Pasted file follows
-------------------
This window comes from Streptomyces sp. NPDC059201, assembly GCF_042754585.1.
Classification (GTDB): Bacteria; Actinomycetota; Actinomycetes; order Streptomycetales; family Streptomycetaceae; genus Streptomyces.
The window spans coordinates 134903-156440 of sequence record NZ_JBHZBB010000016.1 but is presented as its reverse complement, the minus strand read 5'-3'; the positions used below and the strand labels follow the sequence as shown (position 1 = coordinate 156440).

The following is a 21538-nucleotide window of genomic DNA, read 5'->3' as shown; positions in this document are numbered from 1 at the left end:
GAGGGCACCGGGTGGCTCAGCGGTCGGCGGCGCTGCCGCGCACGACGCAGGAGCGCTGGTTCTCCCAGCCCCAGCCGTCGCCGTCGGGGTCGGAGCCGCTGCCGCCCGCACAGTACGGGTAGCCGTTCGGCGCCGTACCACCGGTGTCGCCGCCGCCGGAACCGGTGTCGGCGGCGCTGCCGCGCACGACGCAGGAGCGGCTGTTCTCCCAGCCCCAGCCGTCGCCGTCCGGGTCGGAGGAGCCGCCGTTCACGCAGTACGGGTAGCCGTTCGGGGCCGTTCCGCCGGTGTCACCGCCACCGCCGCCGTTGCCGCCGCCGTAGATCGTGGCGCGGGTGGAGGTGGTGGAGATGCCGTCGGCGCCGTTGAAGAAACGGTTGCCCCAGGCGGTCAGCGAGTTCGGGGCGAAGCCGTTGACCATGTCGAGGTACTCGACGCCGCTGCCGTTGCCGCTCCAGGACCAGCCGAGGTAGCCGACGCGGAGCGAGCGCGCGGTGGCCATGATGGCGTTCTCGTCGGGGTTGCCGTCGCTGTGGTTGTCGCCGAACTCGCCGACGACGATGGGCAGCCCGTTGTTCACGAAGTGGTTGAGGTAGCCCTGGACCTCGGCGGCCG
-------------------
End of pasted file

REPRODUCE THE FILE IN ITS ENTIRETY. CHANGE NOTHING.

This window comes from Streptomyces sp. NPDC059201, assembly GCF_042754585.1.
Classification (GTDB): Bacteria; Actinomycetota; Actinomycetes; order Streptomycetales; family Streptomycetaceae; genus Streptomyces.
The window spans coordinates 134903-156440 of sequence record NZ_JBHZBB010000016.1 but is presented as its reverse complement, the minus strand read 5'-3'; the positions used below and the strand labels follow the sequence as shown (position 1 = coordinate 156440).

The following is a 21538-nucleotide window of genomic DNA, read 5'->3' as shown; positions in this document are numbered from 1 at the left end:
GAGGGCACCGGGTGGCTCAGCGGTCGGCGGCGCTGCCGCGCACGACGCAGGAGCGCTGGTTCTCCCAGCCCCAGCCGTCGCCGTCGGGGTCGGAGCCGCTGCCGCCCGCACAGTACGGGTAGCCGTTCGGCGCCGTACCACCGGTGTCGCCGCCGCCGGAACCGGTGTCGGCGGCGCTGCCGCGCACGACGCAGGAGCGGCTGTTCTCCCAGCCCCAGCCGTCGCCGTCCGGGTCGGAGGAGCCGCCGTTCACGCAGTACGGGTAGCCGTTCGGGGCCGTTCCGCCGGTGTCACCGCCACCGCCGCCGTTGCCGCCGCCGTAGATCGTGGCGCGGGTGGAGGTGGTGGAGATGCCGTCGGCGCCGTTGAAGAAACGGTTGCCCCAGGCGGTCAGCGAGTTCGGGGCGAAGCCGTTGACCATGTCGAGGTACTCGACGCCGCTGCCGTTGCCGCTCCAGGACCAGCCGAGGTAGCCGACGCGGAGCGAGCGCGCGGTGGCCATGATGGCGTTCTCGTCGGGGTTGCCGTCGCTGTGGTTGTCGCCGAACTCGCCGACGACGATGGGCAGCCCGTTGTTCACGAAGTGGTTGAGGTAGCCCTGGACCTCGGCGGCCG